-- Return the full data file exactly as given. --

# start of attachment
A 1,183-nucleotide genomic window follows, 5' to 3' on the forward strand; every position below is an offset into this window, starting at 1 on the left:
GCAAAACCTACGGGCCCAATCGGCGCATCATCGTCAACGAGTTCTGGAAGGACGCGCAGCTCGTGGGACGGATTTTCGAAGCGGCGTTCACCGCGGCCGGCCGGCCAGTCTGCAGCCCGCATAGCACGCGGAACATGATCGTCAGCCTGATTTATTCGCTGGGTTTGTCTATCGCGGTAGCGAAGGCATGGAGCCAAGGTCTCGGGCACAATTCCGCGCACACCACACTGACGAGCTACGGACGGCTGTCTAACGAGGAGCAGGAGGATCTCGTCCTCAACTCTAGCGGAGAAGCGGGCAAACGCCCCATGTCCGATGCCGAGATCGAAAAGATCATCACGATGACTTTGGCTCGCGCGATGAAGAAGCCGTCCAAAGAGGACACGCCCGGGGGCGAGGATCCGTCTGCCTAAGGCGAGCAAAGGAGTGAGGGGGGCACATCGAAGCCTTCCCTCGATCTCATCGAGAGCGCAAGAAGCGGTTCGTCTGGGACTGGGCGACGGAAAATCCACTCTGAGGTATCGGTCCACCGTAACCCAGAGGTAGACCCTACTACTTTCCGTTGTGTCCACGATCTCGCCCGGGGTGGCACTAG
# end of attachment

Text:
A 1,183-nucleotide genomic window follows, 5' to 3' on the forward strand; every position below is an offset into this window, starting at 1 on the left:
GCAAAACCTACGGGCCCAATCGGCGCATCATCGTCAACGAGTTCTGGAAGGACGCGCAGCTCGTGGGACGGATTTTCGAAGCGGCGTTCACCGCGGCCGGCCGGCCAGTCTGCAGCCCGCATAGCACGCGGAACATGATCGTCAGCCTGATTTATTCGCTGGGTTTGTCTATCGCGGTAGCGAAGGCATGGAGCCAAGGTCTCGGGCACAATTCCGCGCACACCACACTGACGAGCTACGGACGGCTGTCTAACGAGGAGCAGGAGGATCTCGTCCTCAACTCTAGCGGAGAAGCGGGCAAACGCCCCATGTCCGATGCCGAGATCGAAAAGATCATCACGATGACTTTGGCTCGCGCGATGAAGAAGCCGTCCAAAGAGGACACGCCCGGGGGCGAGGATCCGTCTGCCTAAGGCGAGCAAAGGAGTGAGGGGGGCACATCGAAGCCTTCCCTCGATCTCATCGAGAGCGCAAGAAGCGGTTCGTCTGGGACTGGGCGACGGAAAATCCACTCTGAGGTATCGGTCCACCGTAACCCAGAGGTAGACCCTACTACTTTCCGTTGTGTCCACGATCTCGCCCGGGGTGGCACTAG